A poetic search for a lost father

Review of ‘Crow Blue’ Adriana Lisboa.

 

Crow Blue
Adriana Lisboa
240 pages, softcover:
$16.
Bloomsbury, 2014.






Brazilian-born novelist Adriana Lisboa’s latest novel, Crow Blue, depicts a precocious young woman’s quest for a place inside a splintered family. Vanja is only 13 when her mother dies. That loss sparks her journey from Rio de Janeiro to Colorado, where she reconnects with her estranged stepfather, Fernando, an ex-guerrilla in his 50s who works as a security guard at a public library.

“It wasn’t an adventure,” Vanja says of her move to Fernando’s home in Denver’s sprawling suburbs. “It wasn’t a holiday or fun or a pastime or a change of scenery; I was going to the United States to stay with Fernando with a very specific objective in mind: to look for my father.” Fernando agrees to help Vanja search for her biological father, an American his daughter has never met and whose whereabouts are unknown.

Fernando and Vanja create a patchwork family life as the teenager starts school, befriends a neighbor, and is enchanted by the sight of her first snow. They track down old friends in search of clues about Vanja’s father. As Vanja begins to learn about her past, the story gains momentum; it’s no longer simply Vanja’s story, but her mother’s and Fernando’s, too; even her absent father has a part. 

This multi-layered narrative, deftly translated from the Portuguese by Alison Entrekin, holds some surprising plot developments but comes to a beautiful conclusion. The novel is rich in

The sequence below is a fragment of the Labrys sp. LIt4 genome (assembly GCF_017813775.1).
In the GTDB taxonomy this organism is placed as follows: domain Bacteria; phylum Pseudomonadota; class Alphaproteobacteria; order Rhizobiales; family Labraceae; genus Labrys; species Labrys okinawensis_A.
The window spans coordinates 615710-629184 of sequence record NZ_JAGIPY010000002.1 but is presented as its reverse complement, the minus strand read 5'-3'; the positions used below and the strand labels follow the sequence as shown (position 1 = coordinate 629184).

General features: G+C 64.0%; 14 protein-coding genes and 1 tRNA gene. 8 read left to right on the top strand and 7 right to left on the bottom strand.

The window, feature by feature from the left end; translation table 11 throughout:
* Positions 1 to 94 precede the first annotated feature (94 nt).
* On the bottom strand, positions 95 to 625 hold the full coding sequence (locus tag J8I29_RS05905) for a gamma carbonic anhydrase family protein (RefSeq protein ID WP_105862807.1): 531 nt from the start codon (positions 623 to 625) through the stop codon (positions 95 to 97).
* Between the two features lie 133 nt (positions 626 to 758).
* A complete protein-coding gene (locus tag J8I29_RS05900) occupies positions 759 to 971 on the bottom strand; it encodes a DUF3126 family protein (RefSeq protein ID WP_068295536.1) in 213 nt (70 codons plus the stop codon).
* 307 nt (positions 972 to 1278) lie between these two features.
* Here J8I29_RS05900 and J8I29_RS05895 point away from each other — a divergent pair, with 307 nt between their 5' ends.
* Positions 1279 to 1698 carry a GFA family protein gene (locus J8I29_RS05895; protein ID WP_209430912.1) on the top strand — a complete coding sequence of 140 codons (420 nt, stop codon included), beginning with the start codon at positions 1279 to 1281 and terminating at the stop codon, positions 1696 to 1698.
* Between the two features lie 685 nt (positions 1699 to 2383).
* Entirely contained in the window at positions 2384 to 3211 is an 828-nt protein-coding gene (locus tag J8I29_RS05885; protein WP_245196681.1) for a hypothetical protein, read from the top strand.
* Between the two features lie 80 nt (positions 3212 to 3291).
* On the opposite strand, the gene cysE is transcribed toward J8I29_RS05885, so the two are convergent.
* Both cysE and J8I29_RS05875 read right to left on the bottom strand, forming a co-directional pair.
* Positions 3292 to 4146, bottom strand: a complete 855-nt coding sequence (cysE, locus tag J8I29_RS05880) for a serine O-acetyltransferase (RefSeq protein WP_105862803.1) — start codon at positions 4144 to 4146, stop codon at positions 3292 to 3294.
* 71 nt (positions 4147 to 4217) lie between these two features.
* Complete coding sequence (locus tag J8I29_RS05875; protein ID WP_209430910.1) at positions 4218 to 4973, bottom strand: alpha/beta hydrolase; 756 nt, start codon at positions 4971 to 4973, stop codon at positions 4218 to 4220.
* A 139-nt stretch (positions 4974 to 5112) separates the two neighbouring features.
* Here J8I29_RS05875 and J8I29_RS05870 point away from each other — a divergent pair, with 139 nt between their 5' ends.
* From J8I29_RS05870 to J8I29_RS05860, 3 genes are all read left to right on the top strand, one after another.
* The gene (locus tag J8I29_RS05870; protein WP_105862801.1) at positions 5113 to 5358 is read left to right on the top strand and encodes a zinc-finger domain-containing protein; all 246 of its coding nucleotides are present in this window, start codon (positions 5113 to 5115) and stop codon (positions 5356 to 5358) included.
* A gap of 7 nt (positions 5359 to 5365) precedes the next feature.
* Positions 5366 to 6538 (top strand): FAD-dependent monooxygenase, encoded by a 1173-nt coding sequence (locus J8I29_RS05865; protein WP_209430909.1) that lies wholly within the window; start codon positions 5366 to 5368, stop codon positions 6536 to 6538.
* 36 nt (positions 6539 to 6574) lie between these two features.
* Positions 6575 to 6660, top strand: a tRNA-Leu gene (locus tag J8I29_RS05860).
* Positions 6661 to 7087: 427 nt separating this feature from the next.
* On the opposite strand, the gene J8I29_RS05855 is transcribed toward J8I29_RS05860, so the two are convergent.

poetic references, with a title that refers to a line in Marianne Moore’s “The Fish”:

wade

through black jade.       

   Of the crow-blue mussel-shells, one keeps

   adjusting the ash-heaps. …

books-thefish-jpg
Drawing of a fish bottle, from Observations by Marianne Moore, 1924.
Courtesy Beinecke Rare Book and Manuscript Library

Vanja reads and rereads this poem, and comes to see how Moore’s “crow-blue mussel-shells” represent the unlikely connections across time and space between far-flung places and people: “the molluscs in the sea at Copacabana drowned out the world in their crow-blue shells. And crows flew over the city of Lakewood, Colorado. Shell-blue crows.” 

In Crow Blue, Lisboa succeeds in writing an imaginative story that keeps its interconnected plotlines moving simultaneously. With lyrical prose and keen insight, Crow Blue shows how the search for a long-lost father can reveal the meaning of family itself.

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